Ideally, schools should have district-wide wellness policies in place that promote an asthma-friendly environment. However, it is important to look at both practices and policies as important strategies that can work together to build a healthy school environment. For example, a teacher who uses green cleaners and does not allow bleach wipes in his/her classroom represents a good practice, or activity. A school-wide policy that requires the use of green cleaners everywhere is even better.

How to start with policy

The most effective and long-lasting way to create an asthma-friendly school environment is by understanding where you have the support or will to establish a policy. Once you have identified a policy issue that you want to work on, use the resources in this toolkit for specific policy guidance and examples for each area. In forming any policy, consider including:

  • The reason for the policy (what the problem is, and how the policy can improve health and school performance)

  • A clear statement of what the policy is, what it requires, and roles and responsibilities

  • A plan for how the policy will be communicated to the school community and how it will be implemented and enforced

  • How the policy will be followed and evaluated to make sure it is working

  • A section on how the policy will be evaluated

Another option is to expand your school’s existing wellness policy. Each school/district in Massachusetts is required to have a wellness policy. You could add a new piece to the policy — a healthy and safe school environment component — to address green cleaning, vehicle idling, tobacco use, fragrance use, and other asthma-friendly topics.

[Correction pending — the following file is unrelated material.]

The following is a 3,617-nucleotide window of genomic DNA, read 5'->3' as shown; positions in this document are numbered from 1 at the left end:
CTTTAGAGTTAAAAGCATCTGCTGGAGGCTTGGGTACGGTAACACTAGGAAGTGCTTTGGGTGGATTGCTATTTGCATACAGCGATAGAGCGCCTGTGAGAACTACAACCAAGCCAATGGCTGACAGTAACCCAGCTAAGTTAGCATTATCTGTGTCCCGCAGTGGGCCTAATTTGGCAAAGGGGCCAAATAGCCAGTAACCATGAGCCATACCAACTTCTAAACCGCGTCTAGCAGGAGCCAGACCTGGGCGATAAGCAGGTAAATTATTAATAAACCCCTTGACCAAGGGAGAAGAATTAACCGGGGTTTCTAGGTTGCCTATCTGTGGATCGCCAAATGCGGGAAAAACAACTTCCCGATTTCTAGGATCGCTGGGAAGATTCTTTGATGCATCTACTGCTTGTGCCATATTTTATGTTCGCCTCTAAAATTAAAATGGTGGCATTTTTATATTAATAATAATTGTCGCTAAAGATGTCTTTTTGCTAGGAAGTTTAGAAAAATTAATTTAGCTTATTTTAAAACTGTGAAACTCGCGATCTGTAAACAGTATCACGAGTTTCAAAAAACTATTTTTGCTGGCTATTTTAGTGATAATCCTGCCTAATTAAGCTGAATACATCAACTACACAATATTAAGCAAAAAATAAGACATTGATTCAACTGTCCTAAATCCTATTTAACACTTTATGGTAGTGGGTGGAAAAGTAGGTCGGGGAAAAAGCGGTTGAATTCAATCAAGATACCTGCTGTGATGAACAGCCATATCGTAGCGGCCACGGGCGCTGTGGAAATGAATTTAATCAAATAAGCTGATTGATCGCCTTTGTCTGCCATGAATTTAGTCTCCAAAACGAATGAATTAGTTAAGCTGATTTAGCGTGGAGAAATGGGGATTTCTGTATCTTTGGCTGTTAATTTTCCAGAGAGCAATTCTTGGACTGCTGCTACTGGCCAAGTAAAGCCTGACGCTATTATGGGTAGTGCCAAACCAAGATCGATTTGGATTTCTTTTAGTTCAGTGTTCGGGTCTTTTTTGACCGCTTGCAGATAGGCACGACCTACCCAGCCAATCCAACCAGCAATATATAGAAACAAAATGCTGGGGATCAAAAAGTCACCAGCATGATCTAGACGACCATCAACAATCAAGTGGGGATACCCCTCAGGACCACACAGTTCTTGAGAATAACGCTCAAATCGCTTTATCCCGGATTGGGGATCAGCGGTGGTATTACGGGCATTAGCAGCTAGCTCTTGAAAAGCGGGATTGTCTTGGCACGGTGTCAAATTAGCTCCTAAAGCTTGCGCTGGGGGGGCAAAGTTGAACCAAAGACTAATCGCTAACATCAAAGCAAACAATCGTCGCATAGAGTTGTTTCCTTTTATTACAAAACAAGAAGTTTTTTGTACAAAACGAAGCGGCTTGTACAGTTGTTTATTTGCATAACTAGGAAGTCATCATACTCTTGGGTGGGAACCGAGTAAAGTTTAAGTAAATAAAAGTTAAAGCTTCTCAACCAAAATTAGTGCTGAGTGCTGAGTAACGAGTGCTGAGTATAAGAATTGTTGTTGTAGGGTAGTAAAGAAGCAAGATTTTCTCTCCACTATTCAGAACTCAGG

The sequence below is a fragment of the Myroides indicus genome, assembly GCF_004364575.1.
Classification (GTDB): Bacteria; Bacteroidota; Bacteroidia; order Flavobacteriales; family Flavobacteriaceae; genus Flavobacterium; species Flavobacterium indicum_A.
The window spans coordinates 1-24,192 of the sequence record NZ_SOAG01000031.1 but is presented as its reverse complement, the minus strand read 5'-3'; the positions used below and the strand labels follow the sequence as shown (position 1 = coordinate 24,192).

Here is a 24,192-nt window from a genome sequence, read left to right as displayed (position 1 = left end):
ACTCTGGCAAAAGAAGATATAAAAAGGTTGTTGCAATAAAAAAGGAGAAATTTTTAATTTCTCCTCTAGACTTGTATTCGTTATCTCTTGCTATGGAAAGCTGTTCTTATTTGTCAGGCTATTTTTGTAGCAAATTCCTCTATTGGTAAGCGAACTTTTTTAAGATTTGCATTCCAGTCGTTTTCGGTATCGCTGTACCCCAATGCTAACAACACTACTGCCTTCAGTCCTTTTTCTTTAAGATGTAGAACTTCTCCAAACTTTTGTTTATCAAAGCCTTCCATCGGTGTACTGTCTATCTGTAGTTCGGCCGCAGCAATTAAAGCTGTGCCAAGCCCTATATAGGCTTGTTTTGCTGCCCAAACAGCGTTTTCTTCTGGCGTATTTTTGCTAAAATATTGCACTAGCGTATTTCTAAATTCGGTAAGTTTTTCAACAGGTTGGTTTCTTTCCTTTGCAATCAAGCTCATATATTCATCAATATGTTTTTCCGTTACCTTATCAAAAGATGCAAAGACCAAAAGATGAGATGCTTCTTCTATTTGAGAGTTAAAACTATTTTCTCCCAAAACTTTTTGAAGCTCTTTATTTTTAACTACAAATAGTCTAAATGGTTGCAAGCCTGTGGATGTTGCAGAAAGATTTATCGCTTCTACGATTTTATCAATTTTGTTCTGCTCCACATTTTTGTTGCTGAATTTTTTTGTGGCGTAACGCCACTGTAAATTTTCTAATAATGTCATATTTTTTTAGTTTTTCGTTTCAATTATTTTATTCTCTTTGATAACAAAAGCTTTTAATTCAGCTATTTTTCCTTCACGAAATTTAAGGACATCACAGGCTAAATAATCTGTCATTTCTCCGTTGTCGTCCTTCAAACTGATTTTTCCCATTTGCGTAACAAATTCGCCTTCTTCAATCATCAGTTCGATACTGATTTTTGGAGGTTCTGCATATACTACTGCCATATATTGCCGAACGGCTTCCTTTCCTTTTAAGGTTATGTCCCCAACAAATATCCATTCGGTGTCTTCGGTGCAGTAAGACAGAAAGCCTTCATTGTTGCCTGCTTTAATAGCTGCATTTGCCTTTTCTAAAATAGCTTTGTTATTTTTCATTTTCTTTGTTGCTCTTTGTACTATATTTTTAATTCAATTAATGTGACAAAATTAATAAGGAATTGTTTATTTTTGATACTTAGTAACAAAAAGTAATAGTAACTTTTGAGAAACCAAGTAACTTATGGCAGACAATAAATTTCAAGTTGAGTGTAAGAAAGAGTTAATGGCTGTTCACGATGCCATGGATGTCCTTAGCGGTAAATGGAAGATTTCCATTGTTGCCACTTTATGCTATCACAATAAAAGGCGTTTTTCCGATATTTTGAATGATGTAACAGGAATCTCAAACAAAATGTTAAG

If your school or district already has policies in place, it is important to make sure they are being followed. A policy is only as good as the practices behind it! If you have a district or school-wide policy that is not being followed, work with people in the school and make them aware of the policy, its value, and how to follow it. For example, if teachers and staff are not aware of the integrated pest management (IPM) log, sharing that information and the importance of an IPM log can make the policy more effective.

How to start with practices

If changing or adopting policies do not feel like a realistic option, consider district-wide or school-wide practices that will still have an impact. For example, maybe the custodians in one school could ‘pilot’ the use of green cleaners, or a group of kindergarten teachers could try using wipeable mats instead of reading rugs that collect dust. Once practices become more common and people understand them, it will be easier to create and promote a wider policy.

You can start small. Here are some ideas:

  • Organize a “clean out” day. Environmental walk-through or classroom checklist data can show you which areas of the school or classroom need to be cleaned and de-cluttered. Organize your team, including parents, teachers, and other community volunteers to spend a morning or afternoon cleaning out old supplies, papers, etc.

  • Change cleaning practices on a small scale. Meet with one or two teachers to help them plan to reduce the use of bleach wipes in their classroom. Simply use a Green Seal or EcoLogo-approved general cleaning product. Suggest other green options, and share this fact sheet about bleach and asthma. Remember, cleaning does not always have to include using disinfectants.

  • Discourage pests. Children often eat breakfast or snacks in their classroom. Pick one or two classrooms, and assess where children eat and where there are crumbs. If students are eating on a rug/carpet, work with the teacher to see if they could eat at tables. This makes it easier to clean up crumbs and makes it a less attractive place for pests. Any food in the classroom should also be stored in sealed containers so pests cannot get to it and come back for more.

Policy and practice areas: